Charlie Waller was born in Jointerville, Texas in 1935 but spent his childhood in Louisiana. He started playing music at the age of 10. In the early part of his career, he appeared on television with George Jones, Jimmy Newman, Johnny Cash, Elvis Presley, and others. Charlie Waller, along with mandolin player John Duffey, banjo player Bill Emerson, and bass player Larry Lahey, formed The Country Gentlemen in 1957 in Washington, D.C. The band originally served as a replacement group for Buzz Busby and he Bayou Boys after several of their members were injured in an automobile accident. Shortly after the band’s creation, the semi-permanent lineup consisted of Charlie Waller on guitar and lead vocals, John Duffey on mandolin, Eddie Adcock on banjo, and Tom Gray on bass. This line-up is considered the “classic” one:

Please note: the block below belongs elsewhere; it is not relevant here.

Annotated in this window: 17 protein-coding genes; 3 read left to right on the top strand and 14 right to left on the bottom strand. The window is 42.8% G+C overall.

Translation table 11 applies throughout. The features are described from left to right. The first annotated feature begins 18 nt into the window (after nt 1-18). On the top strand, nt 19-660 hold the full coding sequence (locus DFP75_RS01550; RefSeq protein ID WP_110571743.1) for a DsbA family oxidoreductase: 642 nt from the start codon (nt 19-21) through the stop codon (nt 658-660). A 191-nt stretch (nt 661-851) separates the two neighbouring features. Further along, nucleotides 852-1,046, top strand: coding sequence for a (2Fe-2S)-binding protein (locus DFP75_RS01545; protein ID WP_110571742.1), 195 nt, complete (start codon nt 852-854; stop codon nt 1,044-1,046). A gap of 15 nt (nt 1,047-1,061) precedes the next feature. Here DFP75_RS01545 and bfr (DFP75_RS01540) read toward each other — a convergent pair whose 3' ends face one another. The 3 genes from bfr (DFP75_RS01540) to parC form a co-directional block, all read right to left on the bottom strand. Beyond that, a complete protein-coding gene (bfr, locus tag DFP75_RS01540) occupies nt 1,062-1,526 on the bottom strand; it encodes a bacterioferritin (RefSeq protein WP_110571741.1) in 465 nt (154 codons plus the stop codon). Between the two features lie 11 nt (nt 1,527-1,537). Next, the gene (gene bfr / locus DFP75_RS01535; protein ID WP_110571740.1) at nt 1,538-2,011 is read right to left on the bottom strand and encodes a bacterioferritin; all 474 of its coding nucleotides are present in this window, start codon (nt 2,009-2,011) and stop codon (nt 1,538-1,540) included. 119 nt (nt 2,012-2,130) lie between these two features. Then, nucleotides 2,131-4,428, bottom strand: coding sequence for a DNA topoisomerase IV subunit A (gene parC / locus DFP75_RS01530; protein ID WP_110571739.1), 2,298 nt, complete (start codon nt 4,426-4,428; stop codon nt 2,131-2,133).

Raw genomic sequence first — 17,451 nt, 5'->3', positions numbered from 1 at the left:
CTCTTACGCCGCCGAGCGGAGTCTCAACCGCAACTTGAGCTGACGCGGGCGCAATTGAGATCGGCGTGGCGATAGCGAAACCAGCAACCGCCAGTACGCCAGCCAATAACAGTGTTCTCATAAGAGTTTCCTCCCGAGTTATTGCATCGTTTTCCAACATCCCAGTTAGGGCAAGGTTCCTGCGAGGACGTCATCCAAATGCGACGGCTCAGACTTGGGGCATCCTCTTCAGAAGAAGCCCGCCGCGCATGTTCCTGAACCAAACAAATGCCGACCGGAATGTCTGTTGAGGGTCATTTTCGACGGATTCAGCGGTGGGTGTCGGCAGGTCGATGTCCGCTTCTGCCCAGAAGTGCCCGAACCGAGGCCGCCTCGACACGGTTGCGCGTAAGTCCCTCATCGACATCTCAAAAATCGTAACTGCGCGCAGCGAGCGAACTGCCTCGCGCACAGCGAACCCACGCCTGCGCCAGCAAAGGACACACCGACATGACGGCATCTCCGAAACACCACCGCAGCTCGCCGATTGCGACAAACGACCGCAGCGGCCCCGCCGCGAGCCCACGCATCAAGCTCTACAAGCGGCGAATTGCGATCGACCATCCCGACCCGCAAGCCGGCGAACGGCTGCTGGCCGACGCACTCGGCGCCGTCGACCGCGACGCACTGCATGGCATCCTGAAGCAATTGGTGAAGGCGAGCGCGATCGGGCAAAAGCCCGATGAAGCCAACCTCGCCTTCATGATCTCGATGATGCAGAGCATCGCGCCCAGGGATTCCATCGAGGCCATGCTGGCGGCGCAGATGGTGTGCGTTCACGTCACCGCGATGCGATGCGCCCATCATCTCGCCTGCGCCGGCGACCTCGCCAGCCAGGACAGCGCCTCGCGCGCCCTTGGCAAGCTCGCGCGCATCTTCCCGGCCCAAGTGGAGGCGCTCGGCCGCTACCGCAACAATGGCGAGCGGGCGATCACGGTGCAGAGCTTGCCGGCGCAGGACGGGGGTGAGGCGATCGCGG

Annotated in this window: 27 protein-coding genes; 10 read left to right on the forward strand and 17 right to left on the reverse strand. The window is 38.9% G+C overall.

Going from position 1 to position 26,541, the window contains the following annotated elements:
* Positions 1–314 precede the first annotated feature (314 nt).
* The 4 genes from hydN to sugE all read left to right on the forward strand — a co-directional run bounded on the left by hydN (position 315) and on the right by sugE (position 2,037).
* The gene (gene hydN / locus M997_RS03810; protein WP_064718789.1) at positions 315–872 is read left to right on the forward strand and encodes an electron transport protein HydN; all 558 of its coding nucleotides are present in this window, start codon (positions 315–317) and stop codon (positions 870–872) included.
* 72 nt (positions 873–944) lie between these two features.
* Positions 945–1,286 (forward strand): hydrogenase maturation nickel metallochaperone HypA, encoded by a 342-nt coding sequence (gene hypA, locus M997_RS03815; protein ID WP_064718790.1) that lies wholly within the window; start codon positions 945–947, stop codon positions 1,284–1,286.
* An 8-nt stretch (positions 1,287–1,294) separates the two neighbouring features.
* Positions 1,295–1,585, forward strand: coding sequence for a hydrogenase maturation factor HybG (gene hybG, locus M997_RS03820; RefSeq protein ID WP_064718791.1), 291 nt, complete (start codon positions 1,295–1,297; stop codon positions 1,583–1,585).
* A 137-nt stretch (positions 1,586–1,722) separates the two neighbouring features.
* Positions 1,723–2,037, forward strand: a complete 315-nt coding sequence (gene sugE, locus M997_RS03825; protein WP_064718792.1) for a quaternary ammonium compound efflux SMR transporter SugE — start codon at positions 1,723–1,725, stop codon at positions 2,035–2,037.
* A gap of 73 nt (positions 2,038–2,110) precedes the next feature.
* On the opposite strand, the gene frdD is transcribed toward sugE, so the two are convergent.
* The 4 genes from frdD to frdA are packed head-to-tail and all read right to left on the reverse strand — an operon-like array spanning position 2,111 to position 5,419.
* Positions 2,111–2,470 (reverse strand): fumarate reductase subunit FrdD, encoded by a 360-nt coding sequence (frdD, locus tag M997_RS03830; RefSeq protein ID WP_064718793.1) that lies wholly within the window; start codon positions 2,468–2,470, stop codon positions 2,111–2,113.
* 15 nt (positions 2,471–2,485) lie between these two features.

The Country Gentlemen toured bluegrass and folk arenas throughout the ’50s and ’60s. Other line-ups ensued, including Doyle Lawson, Bill Yates, and Ricky Skaggs at one point. While more than 100 musicians have been members of the band, Charlie Waller has remained constant and the band continued to perform until Waller’s death in 2004. Some say that he was one of the best flat pickers in Bluegrass and that his rhythm guitar playing was unmatched.
The following songs, “Doin’ My Time” and “Less of Me,” are from the Country Gentlemen’s earlier recordings:
Listening to their concert from 1972 helps one hear variation and evolution in their sound over time:
The following song, “A Miner’s Life,” is from their album “Songs of the American Spirit, released in 2004, very shortly after Charlie’s death: